The whooping crane came perilously close to going extinct in 1941, when there were only 15 of the birds left. Fortunately, things have improved since then and today some 350 birds are found in the wild.
The birds will remain endangered until there are about 1,000 individual birds or at least 250 reproductive pairs, so there remains much room for improvement.
Aransas National Wildlife Refuge on the lower Texas coast is home to the whooping crane. Founded in 1937, this refuge closely monitors the well being of Texas whoopers.
If you’d like to see one of these majestic birds, you should visit this refuge. “We offer six hiking trails, all open to the public,” said Laura Bonneu, refuge manager. “Entrance fee is two dollars for an individual or five dollars for a car.”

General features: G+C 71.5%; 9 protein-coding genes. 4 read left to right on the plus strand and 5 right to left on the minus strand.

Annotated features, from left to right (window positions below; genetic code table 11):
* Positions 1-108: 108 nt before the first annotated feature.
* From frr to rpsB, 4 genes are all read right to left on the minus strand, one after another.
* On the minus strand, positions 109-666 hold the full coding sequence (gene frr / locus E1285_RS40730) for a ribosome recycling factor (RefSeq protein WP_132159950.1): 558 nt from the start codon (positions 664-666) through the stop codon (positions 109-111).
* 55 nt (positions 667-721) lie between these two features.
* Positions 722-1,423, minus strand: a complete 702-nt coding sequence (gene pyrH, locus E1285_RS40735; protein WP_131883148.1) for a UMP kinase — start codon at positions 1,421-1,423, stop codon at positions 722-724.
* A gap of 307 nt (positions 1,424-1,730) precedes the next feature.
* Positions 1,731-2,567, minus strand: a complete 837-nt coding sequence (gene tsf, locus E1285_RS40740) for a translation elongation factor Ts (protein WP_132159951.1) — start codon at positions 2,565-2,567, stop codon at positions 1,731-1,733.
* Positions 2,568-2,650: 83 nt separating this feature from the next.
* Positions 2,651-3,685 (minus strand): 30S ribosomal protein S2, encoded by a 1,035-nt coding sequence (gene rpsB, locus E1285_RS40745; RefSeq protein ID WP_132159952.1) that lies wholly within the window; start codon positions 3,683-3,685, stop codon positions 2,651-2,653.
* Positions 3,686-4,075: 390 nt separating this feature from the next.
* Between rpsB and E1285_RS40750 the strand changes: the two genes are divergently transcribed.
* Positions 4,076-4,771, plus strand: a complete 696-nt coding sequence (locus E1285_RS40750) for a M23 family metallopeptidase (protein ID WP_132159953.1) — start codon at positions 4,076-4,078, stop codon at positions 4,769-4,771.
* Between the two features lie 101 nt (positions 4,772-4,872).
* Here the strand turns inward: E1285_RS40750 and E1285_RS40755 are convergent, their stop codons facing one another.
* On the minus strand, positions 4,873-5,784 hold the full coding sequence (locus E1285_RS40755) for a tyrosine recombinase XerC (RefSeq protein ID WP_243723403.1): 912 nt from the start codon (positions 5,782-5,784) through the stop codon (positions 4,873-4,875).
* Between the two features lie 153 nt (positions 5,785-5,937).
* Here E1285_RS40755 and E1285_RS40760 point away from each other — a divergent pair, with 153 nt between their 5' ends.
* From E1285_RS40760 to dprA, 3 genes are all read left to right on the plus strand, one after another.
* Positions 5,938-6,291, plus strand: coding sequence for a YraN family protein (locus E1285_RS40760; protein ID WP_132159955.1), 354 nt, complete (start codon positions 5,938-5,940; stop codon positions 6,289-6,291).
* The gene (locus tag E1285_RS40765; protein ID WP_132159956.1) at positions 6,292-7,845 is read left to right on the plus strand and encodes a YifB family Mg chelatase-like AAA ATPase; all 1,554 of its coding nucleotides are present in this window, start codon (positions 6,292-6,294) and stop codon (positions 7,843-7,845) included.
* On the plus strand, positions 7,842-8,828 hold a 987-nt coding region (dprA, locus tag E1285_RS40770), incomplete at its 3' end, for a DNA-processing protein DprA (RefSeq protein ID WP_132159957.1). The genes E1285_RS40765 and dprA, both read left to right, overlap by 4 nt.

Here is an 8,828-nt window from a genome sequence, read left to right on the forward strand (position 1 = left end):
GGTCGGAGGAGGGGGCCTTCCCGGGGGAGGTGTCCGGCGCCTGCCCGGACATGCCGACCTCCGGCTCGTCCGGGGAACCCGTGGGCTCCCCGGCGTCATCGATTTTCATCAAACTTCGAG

The whooping crane is snow white, with black wing tips that are visible when it takes flight. It sports a small red patch on top of its head and has long, black legs. At five feet tall, it is the tallest bird in North America.
The cranes breed in northern Canada during the spring and summer, then fly 2,400 miles to Texas to spend the fall and winter. They start arriving at the Aransas refuge in late October and stay around until March or April. They feed on blue crabs, small fish, clams and roots and berries.
Tour boats leave the Rockport-Fulton area and travel to the refuge for close-up views of the cranes.